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Farm Drainage Ditch Sediments Generate Urea


Harmful algal blooms can occur when noxious aquatic organisms grow in the presence of elevated urea concentrations. Urea-based fertilizers are ubiquitous, but decompose rapidly in soils. Thus, high urea concentrations found in discharge from agricultural watersheds following storm events during mid to late summer, weeks after fertilization, are unexplained by the transport of untransformed fertilizer from fields to waterways.

In a recent article in the Journal of Environmental Quality, researchers flooded sediments under controlled laboratory conditions to determine whether sediments from ditches draining different land use areas would generate high concentrations of urea in stagnant surface waters. Sediments from agricultural field ditches yielded higher urea concentrations than sediments from forested ditches, wetlands, and a control. Warmer temperatures also resulted in greater urea concentrations. In situ water samples from dry agricultural field ditches that were filled by summer rainstorms showed similar elevated urea concentrations. High urea concentrations in stagnant ditch water are likely due to microbial metabolism in the sediment.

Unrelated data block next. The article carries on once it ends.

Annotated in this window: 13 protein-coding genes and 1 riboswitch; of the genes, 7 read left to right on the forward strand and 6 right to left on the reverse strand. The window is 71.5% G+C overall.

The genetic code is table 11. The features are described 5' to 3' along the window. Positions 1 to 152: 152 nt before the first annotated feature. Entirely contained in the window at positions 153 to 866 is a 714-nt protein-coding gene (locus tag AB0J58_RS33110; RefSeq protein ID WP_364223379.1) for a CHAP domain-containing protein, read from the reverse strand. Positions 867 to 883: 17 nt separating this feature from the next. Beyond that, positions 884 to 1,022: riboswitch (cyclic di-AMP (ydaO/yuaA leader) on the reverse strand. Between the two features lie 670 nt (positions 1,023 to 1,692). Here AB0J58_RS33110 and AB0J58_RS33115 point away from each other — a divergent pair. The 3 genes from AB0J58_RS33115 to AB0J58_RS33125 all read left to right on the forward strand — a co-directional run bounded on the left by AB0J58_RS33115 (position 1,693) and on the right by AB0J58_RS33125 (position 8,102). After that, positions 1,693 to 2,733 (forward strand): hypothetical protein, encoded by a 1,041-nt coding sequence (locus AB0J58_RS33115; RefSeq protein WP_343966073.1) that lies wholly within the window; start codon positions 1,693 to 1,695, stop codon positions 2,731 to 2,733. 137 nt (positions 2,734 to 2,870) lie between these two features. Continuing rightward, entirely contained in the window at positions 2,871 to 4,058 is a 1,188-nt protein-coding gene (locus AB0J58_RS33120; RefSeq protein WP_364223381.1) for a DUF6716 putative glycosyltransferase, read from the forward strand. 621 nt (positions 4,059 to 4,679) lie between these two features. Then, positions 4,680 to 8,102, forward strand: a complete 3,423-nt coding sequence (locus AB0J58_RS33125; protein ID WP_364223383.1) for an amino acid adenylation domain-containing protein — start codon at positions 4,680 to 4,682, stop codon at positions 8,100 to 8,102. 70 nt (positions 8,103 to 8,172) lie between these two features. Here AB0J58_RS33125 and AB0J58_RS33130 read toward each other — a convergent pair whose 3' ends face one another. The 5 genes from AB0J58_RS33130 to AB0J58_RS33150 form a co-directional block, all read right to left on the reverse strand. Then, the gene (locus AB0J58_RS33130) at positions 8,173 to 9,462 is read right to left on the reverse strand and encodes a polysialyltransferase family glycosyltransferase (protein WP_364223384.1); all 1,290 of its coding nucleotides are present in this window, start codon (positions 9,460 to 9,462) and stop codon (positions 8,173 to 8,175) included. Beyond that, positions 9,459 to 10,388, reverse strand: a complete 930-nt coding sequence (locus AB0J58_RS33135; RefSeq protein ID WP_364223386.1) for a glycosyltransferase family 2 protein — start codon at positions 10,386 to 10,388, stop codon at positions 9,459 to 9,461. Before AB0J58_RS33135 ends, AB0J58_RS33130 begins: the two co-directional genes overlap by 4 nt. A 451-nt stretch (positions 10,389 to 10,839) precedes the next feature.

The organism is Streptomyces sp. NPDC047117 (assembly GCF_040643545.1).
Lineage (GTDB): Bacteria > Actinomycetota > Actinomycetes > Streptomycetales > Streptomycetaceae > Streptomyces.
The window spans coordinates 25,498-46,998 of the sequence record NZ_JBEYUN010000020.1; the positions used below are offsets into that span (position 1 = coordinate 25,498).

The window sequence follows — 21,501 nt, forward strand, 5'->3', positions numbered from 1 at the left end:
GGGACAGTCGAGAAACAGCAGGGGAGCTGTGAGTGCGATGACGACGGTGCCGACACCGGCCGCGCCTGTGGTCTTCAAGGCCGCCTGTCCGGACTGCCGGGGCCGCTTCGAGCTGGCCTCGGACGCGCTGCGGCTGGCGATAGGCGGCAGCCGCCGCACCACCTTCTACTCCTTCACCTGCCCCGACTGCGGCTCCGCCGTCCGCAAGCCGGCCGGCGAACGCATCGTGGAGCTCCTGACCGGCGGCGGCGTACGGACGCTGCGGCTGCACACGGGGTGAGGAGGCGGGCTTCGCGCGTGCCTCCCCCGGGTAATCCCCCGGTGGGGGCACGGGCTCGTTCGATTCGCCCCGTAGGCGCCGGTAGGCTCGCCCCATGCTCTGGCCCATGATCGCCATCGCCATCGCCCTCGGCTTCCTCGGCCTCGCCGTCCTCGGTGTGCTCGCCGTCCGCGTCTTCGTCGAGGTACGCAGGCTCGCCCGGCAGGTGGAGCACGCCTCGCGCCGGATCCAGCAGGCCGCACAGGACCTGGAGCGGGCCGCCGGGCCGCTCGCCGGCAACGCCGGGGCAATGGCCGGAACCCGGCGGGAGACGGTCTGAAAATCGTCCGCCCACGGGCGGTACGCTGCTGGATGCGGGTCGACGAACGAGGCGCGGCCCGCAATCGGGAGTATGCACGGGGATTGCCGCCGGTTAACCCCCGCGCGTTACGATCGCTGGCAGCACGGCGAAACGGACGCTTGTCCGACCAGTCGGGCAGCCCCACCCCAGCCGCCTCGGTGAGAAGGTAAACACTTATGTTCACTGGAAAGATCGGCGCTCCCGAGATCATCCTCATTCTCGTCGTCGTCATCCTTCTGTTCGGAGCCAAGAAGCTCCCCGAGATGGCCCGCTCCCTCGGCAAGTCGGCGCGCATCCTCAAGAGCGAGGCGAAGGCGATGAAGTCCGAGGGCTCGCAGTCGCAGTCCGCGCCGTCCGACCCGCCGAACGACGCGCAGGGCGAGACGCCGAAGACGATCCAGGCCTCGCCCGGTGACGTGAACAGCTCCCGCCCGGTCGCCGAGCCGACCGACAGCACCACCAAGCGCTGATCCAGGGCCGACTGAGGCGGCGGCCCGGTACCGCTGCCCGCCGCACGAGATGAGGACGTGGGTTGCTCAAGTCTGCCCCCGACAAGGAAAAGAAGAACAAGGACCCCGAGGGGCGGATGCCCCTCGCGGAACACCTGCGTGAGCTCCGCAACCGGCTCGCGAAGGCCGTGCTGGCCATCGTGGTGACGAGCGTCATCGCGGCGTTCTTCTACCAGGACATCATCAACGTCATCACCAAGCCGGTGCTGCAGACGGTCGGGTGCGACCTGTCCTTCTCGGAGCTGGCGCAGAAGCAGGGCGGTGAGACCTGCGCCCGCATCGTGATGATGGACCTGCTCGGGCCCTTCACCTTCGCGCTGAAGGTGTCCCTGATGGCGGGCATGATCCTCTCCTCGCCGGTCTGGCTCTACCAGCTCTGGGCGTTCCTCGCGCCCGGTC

Given the high urea concentrations observed and the expansive networks of ditches that drain agricultural fields, ditch sediments may constitute an important source of urea that may be flushed by storm events to downstream water bodies that are vulnerable to harmful algal blooms. 

Read the full open access paper in JEQ.